Plus, the stuff works as advertised. If you stand still, you're invisible. So you get to observe wildlife more often and more closely.

    If I were starting an order of forest monks, we'd all be robed by Cabela's.

    Thanks for the good word!


  5. Really enjoyed this post, particularly interested in hearing more about the special pops raccoons as there has been an affinity with them since childhood. You might want to look into multicam for your next sewing project.

    Thanks for writing,

  6. I'll look into that multicam, Jordan. Seems like they've made some tremendous innovations on the science of breaking up in the last decade; prior to that, pretty much everything looked just like the stuff they issued in Vietnam.

    My choice of Realtree was based on 3 criteria: 1. yardage was available in town. 2.I like that it's just a painting of the woods; when you run into a stranger, it doesn't say "militia." Very important to deputy sheriffs and others who'd rather not have armed lunatics in the area. And 3., it's standard issue for rednecks around here. (Such as myself.) Running around in Realtree (Realtree T-shirts, Realtree hoodies, Realtree pyjamas; no kidding) is downright hillbilly chic, so it makes me just a tad more normal to incidental viewers. However, I also sat the full 100 days in my beloved GI cargo trousers (not visible in the photo). As long as I had my robe on it was OK, but on work details I ran around in just the BDUs and black T-shirt, and was painfully aware that I looked like I was gunning for ZOG.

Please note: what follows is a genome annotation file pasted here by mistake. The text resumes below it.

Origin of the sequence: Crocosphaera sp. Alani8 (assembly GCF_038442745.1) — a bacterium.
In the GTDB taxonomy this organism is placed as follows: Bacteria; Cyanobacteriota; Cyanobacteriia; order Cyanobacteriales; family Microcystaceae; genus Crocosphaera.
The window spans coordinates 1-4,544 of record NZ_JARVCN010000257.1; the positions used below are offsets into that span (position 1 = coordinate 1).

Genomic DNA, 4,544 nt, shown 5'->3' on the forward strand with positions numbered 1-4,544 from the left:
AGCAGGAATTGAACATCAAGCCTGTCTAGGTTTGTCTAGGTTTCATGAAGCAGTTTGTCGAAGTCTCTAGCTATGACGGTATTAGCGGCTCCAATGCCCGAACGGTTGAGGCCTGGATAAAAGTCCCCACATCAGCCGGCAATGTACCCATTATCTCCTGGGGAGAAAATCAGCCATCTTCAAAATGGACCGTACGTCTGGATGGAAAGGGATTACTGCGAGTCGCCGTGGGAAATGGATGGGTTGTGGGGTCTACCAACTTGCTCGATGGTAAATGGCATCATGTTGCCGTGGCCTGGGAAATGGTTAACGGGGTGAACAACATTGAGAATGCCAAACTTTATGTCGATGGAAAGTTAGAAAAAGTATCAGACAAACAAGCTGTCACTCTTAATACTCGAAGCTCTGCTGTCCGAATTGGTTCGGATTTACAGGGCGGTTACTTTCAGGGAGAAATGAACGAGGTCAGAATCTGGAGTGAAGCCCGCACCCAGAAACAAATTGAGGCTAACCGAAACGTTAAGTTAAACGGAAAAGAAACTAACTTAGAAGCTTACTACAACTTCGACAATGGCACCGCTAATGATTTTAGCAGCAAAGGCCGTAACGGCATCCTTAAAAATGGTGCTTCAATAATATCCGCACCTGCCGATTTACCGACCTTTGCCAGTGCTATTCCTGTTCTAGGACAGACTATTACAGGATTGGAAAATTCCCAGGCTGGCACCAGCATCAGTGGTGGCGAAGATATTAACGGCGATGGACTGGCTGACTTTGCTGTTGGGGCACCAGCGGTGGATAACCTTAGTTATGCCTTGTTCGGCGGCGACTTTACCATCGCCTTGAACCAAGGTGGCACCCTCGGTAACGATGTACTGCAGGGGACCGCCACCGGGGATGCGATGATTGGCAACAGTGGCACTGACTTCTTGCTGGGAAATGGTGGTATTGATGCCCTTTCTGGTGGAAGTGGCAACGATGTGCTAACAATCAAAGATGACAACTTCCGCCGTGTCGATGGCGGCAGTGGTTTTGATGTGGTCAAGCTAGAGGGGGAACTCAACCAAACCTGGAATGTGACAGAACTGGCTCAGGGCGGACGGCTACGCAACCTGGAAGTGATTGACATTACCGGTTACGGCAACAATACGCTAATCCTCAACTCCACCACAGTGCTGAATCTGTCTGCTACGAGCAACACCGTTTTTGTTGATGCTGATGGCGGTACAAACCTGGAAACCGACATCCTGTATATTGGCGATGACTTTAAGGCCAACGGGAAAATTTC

As for 'coons, I've been meaning to post about them for some time. Perhaps your vote will get me off my butt. I wouldn't say we had an "affinity," but they've aggravated me since childhood, if that counts. For example, the night before I left for the woods the local squad where I live at the beach managed to raid my food supply, which I had stockpiled in a locked garage. So many of the big bags where already patched with duct tape before they even arrived at the cache point.

    Thanks for the good word, Jordan!


  7. looking forward to more.

  8. Of course I had to come over from your Jungle Creek post.
    Wow. The more I read about you, the more I am intrigued!
    I can only imagine the peace you must have experienced sitting on that mountain.
    Thank you for sharing it with us!

    - Lisa

  9. Hi Lisa! Well, technically I'm not sure "peace" is a good word for what happened out there, but it was definitely one of the most formative things I've done, and well worth the challenge. If I owned such a piece of property, I'd live like that for the rest of my life. Thanks for your kind comment!